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Society for History Education

E. P. Thompson and American History: A Retrospective View

Author(s): Paul G. Faler
Source: The History Teacher, Vol. 28, No. 1 (Nov., 1994), pp. 31-36
Published by: Society for History Education
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History Teacher.

E. P. Thompson and American History:

A Retrospective View

Paul G. Faler
Universityof Massachusettsat Boston


writing of Americanworkingclass history. He broadenedand reinvigorated a narrow and sterile field, and provided a new way of viewing
Americanlaborhistory.In an unforeseenway, however, he also contributed to its demise. Lest we exaggeratehis personalinfluence, let us first
remember too the work of HerbertGutman and David Montgomery.
Their provocative studies in American labor history complementedthe
work of Thompson. Much of the best work in the field shows their
imprintas well as that of Thompson.
We also need to remindourselves of the setting in which Thompson's
work appeared,the 1960s. His considerableinfluence was partlyowing
to the atmosphere in which The Making of the English Working Class

appeared.A political and culturalrevolutionwas occurringin America,

rending the American social fabric and raising rebellion against forces
thathad long been in place. Race, war,class, and culture,especially sex,
music and drugs,became the explosive mixturethatwould blow apartthe
established order.Enmity and conflict, partlyalong class lines, became
The HistoryTeacher

Volume 28 Number 1

November 1994



Paul G. Faler

importantfeaturesof Americain the 1960s.Thatupheavalforeverchanged

America.The termwatershedadmittedlyis overused,but the 1960s were
a true watershedin 20th centuryAmerica.Thompson'sblendingof class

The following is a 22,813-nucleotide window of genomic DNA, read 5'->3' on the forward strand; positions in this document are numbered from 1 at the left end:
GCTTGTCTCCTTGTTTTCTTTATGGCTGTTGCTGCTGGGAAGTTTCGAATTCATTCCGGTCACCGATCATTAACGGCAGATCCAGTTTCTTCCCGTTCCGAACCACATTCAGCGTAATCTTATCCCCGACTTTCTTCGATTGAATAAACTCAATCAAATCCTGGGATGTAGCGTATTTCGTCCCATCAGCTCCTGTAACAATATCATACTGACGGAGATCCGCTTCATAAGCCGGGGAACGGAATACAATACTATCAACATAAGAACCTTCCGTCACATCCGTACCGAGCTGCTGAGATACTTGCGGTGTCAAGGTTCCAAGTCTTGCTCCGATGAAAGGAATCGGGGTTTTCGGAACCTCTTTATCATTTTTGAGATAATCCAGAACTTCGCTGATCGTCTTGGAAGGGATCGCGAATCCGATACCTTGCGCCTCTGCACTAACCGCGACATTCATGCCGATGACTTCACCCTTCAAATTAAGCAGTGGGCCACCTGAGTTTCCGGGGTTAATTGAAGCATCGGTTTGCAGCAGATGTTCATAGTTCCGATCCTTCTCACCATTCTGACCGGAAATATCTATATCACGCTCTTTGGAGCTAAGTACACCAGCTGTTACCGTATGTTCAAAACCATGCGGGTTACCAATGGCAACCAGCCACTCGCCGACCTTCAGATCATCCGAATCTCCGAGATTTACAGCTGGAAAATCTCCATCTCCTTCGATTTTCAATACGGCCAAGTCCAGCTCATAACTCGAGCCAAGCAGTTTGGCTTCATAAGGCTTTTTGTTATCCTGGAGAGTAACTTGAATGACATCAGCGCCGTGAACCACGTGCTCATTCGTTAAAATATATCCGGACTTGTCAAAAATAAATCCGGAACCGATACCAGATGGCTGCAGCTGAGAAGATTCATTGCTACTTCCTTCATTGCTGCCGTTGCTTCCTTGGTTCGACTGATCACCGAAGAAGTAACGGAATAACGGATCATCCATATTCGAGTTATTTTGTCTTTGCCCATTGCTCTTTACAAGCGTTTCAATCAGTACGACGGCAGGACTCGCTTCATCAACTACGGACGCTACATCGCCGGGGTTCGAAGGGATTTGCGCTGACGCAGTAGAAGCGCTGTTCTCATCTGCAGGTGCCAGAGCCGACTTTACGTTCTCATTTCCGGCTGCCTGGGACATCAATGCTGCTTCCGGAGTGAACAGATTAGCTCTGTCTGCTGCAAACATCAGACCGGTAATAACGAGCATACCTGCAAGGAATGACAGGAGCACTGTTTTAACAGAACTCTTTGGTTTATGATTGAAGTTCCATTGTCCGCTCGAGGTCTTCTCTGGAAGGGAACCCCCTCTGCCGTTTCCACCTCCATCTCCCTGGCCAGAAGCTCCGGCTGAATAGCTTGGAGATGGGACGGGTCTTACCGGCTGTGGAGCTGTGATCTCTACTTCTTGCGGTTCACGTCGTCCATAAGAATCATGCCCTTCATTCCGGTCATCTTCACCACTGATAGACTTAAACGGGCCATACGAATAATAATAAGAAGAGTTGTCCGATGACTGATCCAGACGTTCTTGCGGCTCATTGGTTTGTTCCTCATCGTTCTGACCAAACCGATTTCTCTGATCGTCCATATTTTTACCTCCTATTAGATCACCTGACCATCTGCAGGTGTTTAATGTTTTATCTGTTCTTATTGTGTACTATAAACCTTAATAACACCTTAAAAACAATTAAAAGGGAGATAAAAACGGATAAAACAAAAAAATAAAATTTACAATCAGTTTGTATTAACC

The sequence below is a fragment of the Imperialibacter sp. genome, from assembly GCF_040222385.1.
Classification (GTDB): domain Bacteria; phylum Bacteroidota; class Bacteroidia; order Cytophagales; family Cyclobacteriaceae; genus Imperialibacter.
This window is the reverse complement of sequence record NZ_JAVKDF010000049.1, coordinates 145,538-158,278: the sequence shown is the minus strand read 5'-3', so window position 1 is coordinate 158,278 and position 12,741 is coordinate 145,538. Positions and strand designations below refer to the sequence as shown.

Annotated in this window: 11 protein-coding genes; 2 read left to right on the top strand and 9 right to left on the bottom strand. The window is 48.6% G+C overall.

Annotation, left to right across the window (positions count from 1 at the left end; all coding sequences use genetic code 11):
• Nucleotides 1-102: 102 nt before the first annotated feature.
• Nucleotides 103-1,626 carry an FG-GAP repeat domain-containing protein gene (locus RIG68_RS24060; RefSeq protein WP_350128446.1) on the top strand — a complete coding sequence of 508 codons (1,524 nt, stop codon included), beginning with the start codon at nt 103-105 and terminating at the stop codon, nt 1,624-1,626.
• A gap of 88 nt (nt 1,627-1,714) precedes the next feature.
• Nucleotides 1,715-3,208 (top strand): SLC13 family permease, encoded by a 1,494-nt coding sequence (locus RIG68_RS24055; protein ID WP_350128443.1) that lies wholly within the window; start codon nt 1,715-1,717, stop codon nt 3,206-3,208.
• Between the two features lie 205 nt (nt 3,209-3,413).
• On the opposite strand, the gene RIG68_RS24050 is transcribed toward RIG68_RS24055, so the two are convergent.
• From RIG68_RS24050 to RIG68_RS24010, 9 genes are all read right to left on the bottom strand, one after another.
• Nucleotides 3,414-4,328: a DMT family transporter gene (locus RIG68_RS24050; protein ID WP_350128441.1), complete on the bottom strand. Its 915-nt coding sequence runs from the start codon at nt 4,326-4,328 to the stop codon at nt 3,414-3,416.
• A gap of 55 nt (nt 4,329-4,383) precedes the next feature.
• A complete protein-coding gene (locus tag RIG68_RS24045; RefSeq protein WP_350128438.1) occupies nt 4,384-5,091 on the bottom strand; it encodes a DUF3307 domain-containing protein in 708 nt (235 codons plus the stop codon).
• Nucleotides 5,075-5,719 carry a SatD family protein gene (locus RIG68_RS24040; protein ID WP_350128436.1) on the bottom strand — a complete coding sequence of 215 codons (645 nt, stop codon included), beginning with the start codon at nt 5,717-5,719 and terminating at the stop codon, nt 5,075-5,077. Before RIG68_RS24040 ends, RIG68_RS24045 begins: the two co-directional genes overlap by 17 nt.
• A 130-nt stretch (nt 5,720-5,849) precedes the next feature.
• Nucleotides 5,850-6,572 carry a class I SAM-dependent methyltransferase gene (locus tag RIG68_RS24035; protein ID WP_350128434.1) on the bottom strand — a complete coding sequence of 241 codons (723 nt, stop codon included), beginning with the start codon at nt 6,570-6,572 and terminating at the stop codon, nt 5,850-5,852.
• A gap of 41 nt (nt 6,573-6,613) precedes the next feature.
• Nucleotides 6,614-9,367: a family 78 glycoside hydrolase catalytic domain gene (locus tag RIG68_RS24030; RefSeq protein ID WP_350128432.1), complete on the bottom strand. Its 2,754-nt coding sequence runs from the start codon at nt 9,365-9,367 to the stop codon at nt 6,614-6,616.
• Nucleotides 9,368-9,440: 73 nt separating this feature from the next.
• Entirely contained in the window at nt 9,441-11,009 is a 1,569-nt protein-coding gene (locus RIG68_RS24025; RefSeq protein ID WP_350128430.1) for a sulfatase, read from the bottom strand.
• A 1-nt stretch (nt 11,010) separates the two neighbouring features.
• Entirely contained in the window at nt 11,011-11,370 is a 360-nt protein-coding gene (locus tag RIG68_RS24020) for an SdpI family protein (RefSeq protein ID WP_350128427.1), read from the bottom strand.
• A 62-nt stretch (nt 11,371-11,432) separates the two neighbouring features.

and culture, exposing the connecting links of economic, political and
social change in the England of the late 18th and early 19th centuries
seemed the best way to grasp the true natureof America as well. There
seemed a correspondencebetween the present and the past. Just as we
experienced simultaneously the cross currents of politics, class, and
culture, we were drawn to a scholar who approachedthe past with the
same breadth.
Therewere specific ways in which Thompsoninfluencedthe writingof
workingclass historyin the UnitedStates.First,he broadenedthe scope or
purviewof laborhistory.Before Thompson,laborhistorianshad centered
theirattentionon tradeunions;laborhistorywas essentiallythe historyof
organizedworkers.Therewas considerableemphasison unionsandfederations: their evolution, factionalism,ideological differences, strikes, and
politicalactivities.The periodizationof laborhistorywas determinedby the
rise andfall of federations:the NationalLaborUnion,the Knightsof Labor
and its rival,the AmericanFederationof Labor(AFL);the suddenappearance of the IndustrialWorkersof the World(IWW)as a radicalalternative,
andfinallythe appearanceof the Congressof IndustrialOrganization(CIO).
Moreover,the scholarswho wrote much of this laborhistorywere often
economistsratherthanhistorians.Followingin the traditionof the founders
like JohnR. CommonsandSelig Perlman,theyviewedworkersprimarilyas
wage earners.Laborhistorywas a partof industrialrelations.In thisversion
of history,workingpeople were synonymouswith organizedwage earners.
Thompsondid not renounceor abandonthe work of laboreconomists;
he provideda prodigiousamountof informationon laborsocieties andon
wages, hours, and conditions of work. But he also enlargedand broadened labor history to include workingpeople outside the labor societies
or early trade unions. For those of us who were historiansratherthan
economists, he provideda model to emulate,to inspireandchallenge. He
offered what some young scholarslike myself believed was sorely lacking in the history of working people in America which was too narrow,
too economic in scope, too much tied to trade unions and organized
The breadthof Thompson's work derived from his notion and use of
class. It was crucialto his history.He specifically renouncedthe concept
of class as an economic category, a groupof people defined by occupation or stratum of wealth. Instead he employed a broader term and
arguedthat class was a relationshipthat was best discernible over time
and evident in all the areas in which people within the system of

E. P. Thompsonand AmericanHistory:A RetrospectiveView


productive relations confronted each other. Most importanthe looked

for the ways in which the class experience was expressed in cultural
terms, how a sense or consciousness of class was expressed in the ideas,
traditions, language, and customs of the people undergoing both the
experience of industrializationand class at the same time. Others may
find in Thompson's work more importantlessons and models, but for me
it was the interweavingof class and culturethat was the most attractive